This past week, I attended the National Graduate Research Polymer Conference (NGRPC), which was hosted by the University of North Carolina at Chapel Hill Department of Chemistry. A well known polymer chemist and professor from another large state university commented without any prompting from me that he really would like to change from using round bottom flasks to using the EasyMax™ for their polymer syntheses. I saw this as a good opportunity to learn from his perspective what he felt the inherent value was of the EasyMax™, an automated lab reactor system, in academia.
Dr. Jennifer Andrews of METTLER TOLEDO will present a free online seminar Improving the Understanding and Control of Polymer Synthesis Using Real-Time In Situ FTIR on July 27. During this presentation, Jennifer will discuss emerging polymer research and how to use real-time in situ Fourier Transform Infrared Spectroscopy (FTIR) to the understand polymerizations.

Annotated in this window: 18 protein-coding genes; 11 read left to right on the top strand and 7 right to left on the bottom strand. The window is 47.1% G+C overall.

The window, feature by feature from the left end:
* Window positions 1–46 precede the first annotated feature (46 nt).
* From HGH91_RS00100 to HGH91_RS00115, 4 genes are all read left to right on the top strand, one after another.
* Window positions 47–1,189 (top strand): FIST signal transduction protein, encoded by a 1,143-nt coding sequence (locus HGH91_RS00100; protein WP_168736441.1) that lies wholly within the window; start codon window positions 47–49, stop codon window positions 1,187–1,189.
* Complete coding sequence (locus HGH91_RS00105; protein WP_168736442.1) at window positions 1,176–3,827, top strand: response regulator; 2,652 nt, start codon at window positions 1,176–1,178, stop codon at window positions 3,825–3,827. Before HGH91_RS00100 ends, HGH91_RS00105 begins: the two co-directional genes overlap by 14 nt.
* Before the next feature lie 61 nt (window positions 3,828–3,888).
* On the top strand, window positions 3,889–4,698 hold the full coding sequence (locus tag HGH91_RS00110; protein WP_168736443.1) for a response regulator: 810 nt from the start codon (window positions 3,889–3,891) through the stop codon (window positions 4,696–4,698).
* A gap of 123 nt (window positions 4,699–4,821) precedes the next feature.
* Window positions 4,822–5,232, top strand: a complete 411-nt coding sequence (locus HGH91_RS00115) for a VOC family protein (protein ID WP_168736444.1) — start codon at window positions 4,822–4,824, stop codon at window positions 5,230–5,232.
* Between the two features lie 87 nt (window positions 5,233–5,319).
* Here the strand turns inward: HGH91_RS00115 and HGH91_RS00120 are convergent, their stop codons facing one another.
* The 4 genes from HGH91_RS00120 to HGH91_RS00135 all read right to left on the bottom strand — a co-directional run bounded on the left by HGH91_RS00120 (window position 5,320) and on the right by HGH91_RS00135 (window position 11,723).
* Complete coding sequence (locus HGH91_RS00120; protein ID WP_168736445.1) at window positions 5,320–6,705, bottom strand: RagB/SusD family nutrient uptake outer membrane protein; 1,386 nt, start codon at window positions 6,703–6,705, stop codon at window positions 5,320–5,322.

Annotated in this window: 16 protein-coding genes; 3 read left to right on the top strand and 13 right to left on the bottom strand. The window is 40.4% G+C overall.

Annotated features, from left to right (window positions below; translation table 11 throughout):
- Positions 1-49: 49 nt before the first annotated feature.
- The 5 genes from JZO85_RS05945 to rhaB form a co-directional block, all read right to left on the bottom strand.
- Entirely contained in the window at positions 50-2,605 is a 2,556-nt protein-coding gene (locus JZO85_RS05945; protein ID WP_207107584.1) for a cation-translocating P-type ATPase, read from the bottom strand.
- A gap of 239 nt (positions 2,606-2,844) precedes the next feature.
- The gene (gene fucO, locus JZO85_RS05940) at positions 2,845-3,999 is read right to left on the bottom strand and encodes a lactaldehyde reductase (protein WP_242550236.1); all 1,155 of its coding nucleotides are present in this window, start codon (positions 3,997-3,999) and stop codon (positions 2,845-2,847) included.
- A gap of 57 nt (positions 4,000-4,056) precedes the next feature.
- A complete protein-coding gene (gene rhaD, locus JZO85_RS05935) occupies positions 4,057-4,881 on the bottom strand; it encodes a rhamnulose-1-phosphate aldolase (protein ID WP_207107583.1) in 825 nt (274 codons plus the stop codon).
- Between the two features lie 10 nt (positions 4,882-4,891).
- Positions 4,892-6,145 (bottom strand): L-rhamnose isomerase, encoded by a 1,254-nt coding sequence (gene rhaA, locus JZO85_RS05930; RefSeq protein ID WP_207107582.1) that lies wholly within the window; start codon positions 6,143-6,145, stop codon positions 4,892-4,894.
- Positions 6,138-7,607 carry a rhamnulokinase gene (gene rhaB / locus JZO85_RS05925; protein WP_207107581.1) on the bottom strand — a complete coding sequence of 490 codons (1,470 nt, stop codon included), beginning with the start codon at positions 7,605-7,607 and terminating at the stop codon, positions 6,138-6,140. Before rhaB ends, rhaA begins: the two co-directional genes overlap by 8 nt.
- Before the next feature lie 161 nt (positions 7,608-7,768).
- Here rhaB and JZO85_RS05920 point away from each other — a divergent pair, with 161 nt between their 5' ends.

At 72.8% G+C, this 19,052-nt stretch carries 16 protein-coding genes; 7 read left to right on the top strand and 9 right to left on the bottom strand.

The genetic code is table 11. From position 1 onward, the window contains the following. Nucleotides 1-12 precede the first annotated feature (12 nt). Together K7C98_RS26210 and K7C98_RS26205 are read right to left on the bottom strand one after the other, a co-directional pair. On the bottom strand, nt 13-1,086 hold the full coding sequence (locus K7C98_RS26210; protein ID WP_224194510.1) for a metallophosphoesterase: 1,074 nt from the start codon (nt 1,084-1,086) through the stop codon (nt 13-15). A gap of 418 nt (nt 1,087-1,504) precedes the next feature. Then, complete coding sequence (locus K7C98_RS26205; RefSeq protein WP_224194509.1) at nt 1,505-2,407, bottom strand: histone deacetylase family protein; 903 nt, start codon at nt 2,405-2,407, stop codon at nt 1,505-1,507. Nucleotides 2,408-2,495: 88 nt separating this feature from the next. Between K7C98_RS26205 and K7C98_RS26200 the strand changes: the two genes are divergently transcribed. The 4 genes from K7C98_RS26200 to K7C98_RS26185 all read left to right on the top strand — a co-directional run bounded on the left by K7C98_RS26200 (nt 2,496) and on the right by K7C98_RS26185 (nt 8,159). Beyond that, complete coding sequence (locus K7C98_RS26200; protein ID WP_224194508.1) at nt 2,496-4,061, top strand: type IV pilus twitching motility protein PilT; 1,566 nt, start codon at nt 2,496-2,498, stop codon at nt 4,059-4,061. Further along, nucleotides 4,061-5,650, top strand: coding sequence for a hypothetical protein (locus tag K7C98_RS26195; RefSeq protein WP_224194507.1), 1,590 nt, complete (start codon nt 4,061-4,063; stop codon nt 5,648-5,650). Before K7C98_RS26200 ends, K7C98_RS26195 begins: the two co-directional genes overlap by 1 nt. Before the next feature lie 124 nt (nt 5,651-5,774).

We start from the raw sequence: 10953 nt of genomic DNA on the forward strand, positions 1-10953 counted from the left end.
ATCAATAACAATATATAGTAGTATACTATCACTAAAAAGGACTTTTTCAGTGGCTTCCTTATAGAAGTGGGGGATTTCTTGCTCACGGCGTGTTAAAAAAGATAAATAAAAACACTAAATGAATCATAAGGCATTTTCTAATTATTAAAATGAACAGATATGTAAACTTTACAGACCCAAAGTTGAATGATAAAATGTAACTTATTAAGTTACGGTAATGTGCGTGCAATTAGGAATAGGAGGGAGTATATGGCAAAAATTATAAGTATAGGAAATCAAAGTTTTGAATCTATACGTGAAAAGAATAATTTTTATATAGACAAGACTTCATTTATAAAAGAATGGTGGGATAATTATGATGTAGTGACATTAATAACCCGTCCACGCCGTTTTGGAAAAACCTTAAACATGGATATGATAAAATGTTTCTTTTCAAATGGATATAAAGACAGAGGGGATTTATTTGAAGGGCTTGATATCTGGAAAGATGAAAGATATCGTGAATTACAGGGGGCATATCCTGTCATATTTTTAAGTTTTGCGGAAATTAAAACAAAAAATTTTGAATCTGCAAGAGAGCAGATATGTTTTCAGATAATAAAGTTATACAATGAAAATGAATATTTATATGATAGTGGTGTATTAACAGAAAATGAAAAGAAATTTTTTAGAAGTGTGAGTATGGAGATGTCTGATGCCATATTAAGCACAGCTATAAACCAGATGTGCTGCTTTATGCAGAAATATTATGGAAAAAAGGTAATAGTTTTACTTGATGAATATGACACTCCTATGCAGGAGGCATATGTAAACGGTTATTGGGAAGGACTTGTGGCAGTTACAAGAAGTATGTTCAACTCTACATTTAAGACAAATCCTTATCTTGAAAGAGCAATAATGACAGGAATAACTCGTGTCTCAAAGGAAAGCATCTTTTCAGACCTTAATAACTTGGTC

The importance of real-time in situ reaction monitoring for polymerizations is due in part to the fact that many polymerization reactions are run at high temperatures and/or pressures, some are extremely oxygen sensitive and many involve the use of hazardous reagents.